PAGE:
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All about squash. A primer on varieties.

All about squash. A primer on varieties.

In the last few years, squash have been appearing in more and more gardens and kitchens. The tasty, oddly shaped fruits are no longer an insider secret, and are now taking centre stage in village fairs, growing contests and house decorations. They are easy to cultivate, making them an ideal starting point for new gardeners.

Some of you will know the word "pumpkin" better, but in fact pumpkins are just one type of squash. Squash come in an almost limitless array of colours and shapes. But it is not just their beautiful shape, but also the taste and shelf life of squash that make this fruit (yes, squash are a fruit!) one of the most important stalwarts in the kitchen year round. Squash have a range of uses beyond just eating them: there are also varieties that can be used for animal food, for oil, for decoration, for carving at Halloween or for competitive growing.

The best squash for eating
From the wide choice of varieties, there are a few that are particularly good to eat. The most delicious squash are varieties of the kind Cucurbita moschata, the winter squash. They have a sweet, usually orange pulp with very few fibres. They include the varieties 'Butternut', 'Trombetta di Albenga' or 'Long of Naples'. Winter squash generally have a long ripening season (up to 150 days). Other varieties are advisable for regions where the first frosts can come from mid-September onwards. Other very aromatic and faster-ripening varieties are 'Blue Ballet', 'Green Hokkaido' with its distinctive chestnut taste and 'Table Ace' and 'Ebony Acorn', both of which have a delicate hazelnut taste.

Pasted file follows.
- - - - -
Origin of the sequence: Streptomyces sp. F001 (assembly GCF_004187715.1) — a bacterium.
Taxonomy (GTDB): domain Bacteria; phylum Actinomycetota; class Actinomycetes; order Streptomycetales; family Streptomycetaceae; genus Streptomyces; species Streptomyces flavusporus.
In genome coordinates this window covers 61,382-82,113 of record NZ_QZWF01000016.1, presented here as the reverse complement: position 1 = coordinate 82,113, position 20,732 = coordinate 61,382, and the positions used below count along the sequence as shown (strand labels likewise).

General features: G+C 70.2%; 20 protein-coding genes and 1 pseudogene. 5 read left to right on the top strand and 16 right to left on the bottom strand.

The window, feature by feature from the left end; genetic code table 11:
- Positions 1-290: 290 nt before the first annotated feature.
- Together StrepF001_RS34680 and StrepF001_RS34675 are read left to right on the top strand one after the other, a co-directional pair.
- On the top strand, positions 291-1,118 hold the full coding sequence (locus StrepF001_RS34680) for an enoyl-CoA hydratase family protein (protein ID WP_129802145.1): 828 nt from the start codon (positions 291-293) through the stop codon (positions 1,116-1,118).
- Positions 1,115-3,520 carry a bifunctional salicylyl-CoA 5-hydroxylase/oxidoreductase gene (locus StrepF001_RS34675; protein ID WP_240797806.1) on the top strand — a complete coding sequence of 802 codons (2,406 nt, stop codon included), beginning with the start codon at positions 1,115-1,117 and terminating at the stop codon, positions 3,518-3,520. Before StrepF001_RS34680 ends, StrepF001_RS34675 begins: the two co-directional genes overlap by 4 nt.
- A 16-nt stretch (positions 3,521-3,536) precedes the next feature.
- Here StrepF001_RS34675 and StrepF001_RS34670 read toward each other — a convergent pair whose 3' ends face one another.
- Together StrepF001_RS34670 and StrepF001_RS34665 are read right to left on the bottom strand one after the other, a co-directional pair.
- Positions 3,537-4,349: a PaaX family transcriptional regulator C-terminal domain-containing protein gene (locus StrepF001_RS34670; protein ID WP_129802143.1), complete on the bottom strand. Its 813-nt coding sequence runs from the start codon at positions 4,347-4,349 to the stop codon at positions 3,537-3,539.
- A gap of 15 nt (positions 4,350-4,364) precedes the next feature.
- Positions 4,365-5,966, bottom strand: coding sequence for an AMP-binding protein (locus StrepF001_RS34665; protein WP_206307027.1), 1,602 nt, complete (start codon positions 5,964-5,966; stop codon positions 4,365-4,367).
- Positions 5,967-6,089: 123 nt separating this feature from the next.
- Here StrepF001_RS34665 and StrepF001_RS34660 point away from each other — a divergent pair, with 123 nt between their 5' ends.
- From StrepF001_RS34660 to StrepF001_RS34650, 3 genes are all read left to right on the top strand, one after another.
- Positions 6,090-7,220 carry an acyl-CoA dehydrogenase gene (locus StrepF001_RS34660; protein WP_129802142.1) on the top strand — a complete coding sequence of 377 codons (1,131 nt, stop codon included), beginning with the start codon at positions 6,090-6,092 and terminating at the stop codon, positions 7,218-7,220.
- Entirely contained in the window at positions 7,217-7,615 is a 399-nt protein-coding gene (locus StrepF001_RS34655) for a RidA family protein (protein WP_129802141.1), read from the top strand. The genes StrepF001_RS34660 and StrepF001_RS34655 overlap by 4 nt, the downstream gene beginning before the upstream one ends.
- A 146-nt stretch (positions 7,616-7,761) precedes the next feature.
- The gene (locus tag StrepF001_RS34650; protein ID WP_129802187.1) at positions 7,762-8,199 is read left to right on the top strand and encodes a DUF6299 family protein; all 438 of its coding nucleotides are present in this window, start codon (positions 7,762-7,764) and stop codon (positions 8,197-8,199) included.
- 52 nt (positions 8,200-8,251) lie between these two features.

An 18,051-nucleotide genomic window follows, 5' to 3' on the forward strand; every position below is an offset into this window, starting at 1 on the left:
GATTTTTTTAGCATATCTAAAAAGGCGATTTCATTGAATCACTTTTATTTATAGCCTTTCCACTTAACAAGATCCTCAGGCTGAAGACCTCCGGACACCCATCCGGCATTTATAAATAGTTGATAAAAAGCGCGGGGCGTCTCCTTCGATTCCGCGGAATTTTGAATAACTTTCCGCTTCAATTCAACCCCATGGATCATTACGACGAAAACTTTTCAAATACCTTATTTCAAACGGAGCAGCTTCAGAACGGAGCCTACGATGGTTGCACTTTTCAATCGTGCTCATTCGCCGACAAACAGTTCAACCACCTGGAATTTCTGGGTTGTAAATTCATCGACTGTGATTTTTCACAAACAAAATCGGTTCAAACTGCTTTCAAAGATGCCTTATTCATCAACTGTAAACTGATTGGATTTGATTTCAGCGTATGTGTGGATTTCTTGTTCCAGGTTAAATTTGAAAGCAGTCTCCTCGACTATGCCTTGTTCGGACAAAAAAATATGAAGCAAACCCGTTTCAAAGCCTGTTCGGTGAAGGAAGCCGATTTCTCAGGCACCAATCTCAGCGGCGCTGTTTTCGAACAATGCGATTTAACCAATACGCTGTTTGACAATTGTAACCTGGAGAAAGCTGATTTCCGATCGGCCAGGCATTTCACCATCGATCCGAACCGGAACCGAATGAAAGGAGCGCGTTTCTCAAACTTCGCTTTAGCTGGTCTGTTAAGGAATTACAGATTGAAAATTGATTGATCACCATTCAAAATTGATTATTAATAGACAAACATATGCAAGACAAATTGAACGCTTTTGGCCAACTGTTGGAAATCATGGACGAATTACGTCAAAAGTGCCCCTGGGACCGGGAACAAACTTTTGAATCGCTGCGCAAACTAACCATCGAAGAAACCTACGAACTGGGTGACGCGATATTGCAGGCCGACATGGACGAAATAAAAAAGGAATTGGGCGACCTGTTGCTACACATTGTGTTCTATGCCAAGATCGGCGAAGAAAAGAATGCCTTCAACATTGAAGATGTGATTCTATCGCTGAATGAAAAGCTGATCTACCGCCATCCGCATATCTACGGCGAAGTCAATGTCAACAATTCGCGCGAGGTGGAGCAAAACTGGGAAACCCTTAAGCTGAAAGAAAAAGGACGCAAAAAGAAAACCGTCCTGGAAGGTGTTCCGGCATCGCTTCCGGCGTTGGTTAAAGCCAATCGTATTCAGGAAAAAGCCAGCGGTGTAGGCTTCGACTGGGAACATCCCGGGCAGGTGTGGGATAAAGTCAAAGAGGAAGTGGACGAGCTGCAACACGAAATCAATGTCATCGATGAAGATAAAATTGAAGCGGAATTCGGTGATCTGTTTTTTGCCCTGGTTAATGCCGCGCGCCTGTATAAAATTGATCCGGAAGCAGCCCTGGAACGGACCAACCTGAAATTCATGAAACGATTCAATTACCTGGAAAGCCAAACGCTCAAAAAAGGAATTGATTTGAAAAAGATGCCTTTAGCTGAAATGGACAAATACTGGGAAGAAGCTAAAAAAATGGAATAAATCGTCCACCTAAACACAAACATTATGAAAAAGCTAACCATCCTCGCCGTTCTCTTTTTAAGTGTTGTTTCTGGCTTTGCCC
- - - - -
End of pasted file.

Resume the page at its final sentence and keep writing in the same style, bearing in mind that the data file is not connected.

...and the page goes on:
Toxic courgettes?
Courgette are also members of the squash family. Every year, there seems to be uncertainty about whether courgettes and squash can be toxic. It's really very simple: if courgettes or squash taste "normal", then everything is OK. If, on the other hand, they taste bitter, they are toxic and should not be eaten. The bitter compounds cannot be removed by either peeling or cooking. In case you're wondering whether you would notice this bitterness, rest assured that you will! A courgette containing the bitter compound cucurbitacin would be so bitter that you would struggle to swallow any of it. Cucurbitacins cause severe nausea and diarrhoea in even minute quantities, and can be fatal in larger quantities.
But how do these bitter compounds get into a courgette? This answer is also quite simple: courgettes belong to the same botanical species 'Cucurbita pepo' as a number of decorative squash, which are also being cultivated more in recent years. Most decorative squash are also edible. However there are exceptions – the small, pear-shaped varieties with the hard skin. They contain the toxic bitter compounds. Since they belong to the same botanical species as courgettes and a number of other edible squash, they can cross with them. If you then take seeds from a courgette or edible squash, the plants cultivated from them will also contain these bitter compounds.

Squash for cultivation on balconies
Squash do well in large containers (at least 60 litres of soil), provided they are well fertilised and regularly watered. Bushy varieties with very little spread are well suited to this type of gardening. The varieties 'Sweet Dumpling' with its chestnut-like aroma and the round varieties 'Rondini' and 'Golden Apple' with their small fruit have proven successful.

The best varieties for high altitudes
Early-ripening varieties like 'Pattypan', 'Ebony Acorn', 'Orange Hokkaido', 'Green Hokkaido' and 'Red Kuri' can handle high altitudes.

The right way to store squash
Squash can only be stored for a long time if they are fully ripe and the stalk is left on the fruit. You can tell when a squash is fully ripe when you cannot scratch or dent it with a fingernail. Harvest before the first night frosts at the latest. Room temperatures of 12-17° C and humidity of approx. 70% are ideal storage conditions.

Andrea Heistinger